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Department of Chemistry
New York University
New York, NY 10003, USA
This is an abstract for a talk to be given at the Fifth Foresight Conference on Molecular Nanotechnology. The full paper is now available.In recent years, we have spent a great deal of effort to construct molecular building blocks from unusual DNA motifs. DNA is an extremely favorable construction medium: The sticky-ended association of DNA molecules occurs with high specificity, and it results in the formation of B-DNA, whose structure is well known. The use of stable branched DNA molecules permits one to make stick-figures. We have used this strategy to construct a covalently closed DNA molecule whose helix axes have the connectivity of a cube, and a second molecule, whose helix axes have the connectivity of a truncated octahedron .
In addition to branching topology, DNA also affords control of linking topology, because double helical half-turns of B-DNA or Z-DNA can be equated, respectively, with negative or positive crossings in topological objects. Consequently, we have been able to use DNA to make four topological species , [circle, trefoil knots of both signs and a figure-8 knot] from a single strand. By making RNA knots, we have discovered the existence of an RNA topoisomerase. It is possible that branched objects could be made by PCR or biological replication by transforming their catenated topologies to knotted topologies. DNA-based topological control has also led to the construction of Borromean Rings, which could be used in DNA-based computing applications.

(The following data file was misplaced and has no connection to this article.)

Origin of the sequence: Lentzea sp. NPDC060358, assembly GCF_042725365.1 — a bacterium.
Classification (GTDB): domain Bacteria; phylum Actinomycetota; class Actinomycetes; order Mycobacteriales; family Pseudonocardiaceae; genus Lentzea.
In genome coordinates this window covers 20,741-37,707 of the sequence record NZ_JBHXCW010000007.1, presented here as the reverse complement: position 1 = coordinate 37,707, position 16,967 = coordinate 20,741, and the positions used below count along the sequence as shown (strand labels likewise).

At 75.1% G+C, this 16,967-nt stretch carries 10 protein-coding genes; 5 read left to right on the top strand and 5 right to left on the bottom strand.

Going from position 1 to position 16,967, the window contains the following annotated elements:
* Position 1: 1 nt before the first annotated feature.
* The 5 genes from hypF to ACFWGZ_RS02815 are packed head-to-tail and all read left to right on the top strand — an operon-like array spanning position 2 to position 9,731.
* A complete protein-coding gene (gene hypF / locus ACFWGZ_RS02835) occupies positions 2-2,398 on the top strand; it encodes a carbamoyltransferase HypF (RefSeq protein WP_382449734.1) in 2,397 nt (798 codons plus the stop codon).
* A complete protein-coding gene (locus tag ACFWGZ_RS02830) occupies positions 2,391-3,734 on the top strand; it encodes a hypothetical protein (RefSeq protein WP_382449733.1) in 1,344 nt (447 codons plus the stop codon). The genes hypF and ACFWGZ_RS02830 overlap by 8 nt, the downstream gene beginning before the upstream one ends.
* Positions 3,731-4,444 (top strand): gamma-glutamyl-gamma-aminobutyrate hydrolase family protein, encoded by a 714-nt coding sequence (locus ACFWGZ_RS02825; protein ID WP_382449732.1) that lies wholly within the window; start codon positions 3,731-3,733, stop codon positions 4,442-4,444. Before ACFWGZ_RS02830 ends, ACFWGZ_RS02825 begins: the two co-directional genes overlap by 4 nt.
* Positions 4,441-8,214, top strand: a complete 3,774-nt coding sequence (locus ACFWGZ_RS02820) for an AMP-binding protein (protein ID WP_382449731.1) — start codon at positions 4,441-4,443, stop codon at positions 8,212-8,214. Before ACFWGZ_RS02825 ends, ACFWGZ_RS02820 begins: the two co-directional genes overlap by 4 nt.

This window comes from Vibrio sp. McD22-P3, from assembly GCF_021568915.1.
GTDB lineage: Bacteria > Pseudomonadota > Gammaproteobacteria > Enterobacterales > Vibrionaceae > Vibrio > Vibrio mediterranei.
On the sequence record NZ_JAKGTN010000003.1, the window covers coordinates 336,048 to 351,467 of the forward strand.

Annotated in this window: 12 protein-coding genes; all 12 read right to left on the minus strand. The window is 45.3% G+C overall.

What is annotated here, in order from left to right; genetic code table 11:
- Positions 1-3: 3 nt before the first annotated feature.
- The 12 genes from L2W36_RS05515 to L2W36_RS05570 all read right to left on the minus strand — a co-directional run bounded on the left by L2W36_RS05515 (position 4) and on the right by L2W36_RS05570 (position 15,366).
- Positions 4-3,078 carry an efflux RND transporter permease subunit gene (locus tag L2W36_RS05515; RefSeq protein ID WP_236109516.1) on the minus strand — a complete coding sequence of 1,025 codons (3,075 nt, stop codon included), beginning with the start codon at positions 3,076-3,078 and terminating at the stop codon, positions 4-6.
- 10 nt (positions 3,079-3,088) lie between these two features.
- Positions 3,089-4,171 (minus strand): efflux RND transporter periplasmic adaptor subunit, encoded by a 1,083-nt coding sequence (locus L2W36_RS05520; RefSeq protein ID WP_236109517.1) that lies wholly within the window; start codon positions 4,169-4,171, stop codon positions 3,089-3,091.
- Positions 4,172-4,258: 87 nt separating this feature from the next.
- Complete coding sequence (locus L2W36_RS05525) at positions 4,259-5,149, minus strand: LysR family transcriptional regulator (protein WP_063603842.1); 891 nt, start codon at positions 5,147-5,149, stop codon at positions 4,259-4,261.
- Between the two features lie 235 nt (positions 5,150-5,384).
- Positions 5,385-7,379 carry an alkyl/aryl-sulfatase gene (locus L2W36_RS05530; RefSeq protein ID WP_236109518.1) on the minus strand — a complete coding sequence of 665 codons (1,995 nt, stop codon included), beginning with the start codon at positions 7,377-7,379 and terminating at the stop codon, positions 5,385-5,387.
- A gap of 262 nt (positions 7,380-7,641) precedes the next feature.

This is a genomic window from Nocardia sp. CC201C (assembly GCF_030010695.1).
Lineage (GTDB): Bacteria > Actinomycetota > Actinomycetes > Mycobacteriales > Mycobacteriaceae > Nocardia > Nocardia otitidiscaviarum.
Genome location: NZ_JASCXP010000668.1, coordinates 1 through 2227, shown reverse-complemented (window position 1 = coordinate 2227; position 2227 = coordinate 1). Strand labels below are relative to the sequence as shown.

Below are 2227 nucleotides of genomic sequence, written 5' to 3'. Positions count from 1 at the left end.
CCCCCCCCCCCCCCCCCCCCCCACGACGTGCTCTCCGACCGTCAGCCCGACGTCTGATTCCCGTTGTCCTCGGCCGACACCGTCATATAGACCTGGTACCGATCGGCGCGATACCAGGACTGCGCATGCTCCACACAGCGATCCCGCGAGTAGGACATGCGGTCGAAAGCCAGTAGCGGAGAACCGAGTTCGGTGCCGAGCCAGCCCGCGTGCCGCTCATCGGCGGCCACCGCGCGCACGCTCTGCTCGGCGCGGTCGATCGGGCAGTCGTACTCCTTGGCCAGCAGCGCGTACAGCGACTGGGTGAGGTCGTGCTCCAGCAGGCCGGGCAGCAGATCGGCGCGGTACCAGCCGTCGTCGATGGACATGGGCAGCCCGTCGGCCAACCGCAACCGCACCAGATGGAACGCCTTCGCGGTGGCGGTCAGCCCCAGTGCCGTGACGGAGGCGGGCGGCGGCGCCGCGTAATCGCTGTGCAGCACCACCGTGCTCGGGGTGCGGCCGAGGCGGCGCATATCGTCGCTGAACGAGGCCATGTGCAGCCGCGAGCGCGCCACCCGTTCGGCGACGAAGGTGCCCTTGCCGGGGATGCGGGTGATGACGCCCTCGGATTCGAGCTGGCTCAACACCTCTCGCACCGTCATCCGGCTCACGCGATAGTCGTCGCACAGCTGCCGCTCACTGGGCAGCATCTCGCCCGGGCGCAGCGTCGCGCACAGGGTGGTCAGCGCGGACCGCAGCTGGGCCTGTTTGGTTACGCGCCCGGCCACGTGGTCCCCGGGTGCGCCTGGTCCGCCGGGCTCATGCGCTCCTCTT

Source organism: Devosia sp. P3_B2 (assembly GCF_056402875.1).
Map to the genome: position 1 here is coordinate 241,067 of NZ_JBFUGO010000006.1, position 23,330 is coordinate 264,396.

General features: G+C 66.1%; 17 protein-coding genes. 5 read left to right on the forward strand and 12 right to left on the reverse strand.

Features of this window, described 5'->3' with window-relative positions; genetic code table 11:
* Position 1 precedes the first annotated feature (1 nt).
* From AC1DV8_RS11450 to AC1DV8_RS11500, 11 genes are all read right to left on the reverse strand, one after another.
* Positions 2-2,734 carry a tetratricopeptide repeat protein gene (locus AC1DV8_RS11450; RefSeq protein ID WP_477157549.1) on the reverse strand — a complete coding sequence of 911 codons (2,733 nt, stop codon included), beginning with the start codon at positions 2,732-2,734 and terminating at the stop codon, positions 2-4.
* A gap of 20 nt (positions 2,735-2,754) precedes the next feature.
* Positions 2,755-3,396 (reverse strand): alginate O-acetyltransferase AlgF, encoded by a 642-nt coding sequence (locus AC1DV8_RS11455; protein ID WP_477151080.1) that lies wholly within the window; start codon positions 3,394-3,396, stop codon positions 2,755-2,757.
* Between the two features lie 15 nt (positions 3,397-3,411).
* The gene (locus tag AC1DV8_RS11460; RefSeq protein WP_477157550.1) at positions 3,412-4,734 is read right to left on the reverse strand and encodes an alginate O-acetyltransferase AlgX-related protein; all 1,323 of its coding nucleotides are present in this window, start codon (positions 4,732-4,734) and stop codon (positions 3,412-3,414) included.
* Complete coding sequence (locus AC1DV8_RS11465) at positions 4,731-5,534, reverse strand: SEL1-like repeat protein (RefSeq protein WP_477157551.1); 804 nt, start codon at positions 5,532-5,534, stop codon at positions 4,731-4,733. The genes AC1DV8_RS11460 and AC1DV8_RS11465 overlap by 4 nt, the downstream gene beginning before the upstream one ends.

The key feature previously lacking in DNA construction has been a rigid molecule. We have discovered that antiparallel DNA double crossover molecules can provide this capability. We have incorporated these components in DNA assemblies that make use of this rigidity to achieve control on the geometrical level, as well as on the topological level. Some of these involve double crossover molecules, and others involve double crossovers associated with geometrical figures, such as triangles and deltahedra.
This research has been supported by grants from the National Institute of General Medical Sciences and the Office of Naval Research.
Professor Nadrian C. Seeman, Department of Chemistry, New York University, New York, NY 10003, USA
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